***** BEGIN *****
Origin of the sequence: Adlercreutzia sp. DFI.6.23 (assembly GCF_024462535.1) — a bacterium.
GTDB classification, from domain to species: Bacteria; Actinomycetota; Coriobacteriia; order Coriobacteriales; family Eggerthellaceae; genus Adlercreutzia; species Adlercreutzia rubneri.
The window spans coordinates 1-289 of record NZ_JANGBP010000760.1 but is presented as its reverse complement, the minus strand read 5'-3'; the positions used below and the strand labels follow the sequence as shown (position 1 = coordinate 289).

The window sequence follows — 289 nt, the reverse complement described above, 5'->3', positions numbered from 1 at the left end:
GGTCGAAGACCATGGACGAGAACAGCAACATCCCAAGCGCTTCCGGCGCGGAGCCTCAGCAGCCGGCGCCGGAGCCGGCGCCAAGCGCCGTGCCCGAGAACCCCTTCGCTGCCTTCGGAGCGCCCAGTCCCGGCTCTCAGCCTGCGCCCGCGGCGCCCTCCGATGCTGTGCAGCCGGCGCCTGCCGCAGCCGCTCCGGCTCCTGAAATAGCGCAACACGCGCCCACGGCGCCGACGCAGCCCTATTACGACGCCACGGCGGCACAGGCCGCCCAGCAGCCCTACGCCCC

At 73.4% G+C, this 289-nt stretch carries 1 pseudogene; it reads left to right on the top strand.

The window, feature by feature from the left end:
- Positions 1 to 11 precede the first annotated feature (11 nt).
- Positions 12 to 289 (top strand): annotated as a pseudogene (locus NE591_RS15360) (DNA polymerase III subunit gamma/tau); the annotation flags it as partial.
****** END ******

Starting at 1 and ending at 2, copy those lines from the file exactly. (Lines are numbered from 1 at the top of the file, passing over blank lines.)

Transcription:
Origin of the sequence: Adlercreutzia sp. DFI.6.23 (assembly GCF_024462535.1) — a bacterium.
GTDB classification, from domain to species: Bacteria; Actinomycetota; Coriobacteriia; order Coriobacteriales; family Eggerthellaceae; genus Adlercreutzia; species Adlercreutzia rubneri.